It seemed that Mary believed her confidence his due, for she told him the fact.
They seemed in blissful ignorance of the fact that it was damp.
"By George, I forgot the fact that the card had an address on it," Baker exclaimed.
There was light, then, plenty of it—too much in fact, so the man thought.
In fact, contributions to the "new navy" from all corners of the earth.
How they bemoaned the fact that they were not there to help him!
But as a matter of fact my imagination is not made of stuff so elastic as all that.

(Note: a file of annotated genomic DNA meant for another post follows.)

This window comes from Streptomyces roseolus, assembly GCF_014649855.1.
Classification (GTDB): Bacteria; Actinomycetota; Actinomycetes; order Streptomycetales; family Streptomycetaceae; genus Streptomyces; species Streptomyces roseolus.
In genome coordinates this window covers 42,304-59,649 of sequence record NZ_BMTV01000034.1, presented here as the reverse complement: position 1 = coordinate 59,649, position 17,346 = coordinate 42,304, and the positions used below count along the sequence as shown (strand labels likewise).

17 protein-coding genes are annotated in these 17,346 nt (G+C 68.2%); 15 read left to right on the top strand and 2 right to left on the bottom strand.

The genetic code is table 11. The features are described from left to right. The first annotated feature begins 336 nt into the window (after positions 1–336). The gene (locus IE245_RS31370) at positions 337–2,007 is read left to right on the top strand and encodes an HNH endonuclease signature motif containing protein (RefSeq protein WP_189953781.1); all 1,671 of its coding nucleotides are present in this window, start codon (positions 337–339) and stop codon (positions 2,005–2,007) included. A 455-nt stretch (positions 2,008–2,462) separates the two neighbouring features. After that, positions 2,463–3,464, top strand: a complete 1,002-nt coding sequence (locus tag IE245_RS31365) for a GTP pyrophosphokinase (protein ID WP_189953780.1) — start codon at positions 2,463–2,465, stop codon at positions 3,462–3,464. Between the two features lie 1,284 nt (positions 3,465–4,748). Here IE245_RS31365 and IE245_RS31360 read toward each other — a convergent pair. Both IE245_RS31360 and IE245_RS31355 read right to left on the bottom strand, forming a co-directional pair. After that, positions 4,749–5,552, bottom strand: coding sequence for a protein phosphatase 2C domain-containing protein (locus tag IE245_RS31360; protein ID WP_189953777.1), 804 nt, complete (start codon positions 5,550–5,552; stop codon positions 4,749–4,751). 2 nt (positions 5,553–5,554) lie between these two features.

As a matter of fact, the last time I saw her was in this house.
It is, in fact, the Hand-organo dialect flavoured with Florentine.
The only fact at present apparent was, that the crowd was every moment increasing.
fact 1530s, "action," especially "evil deed," from L. factum "event, occurrence," lit. "thing done," from neut. pp. of facere "to do" (see factitious). Usual modern sense of "thing known to be true" appeared 1630s, from notion of "something that has actually occurred." Facts of life "harsh realities" is from 1854; specific sense of "human sexual functions" first recorded 1913.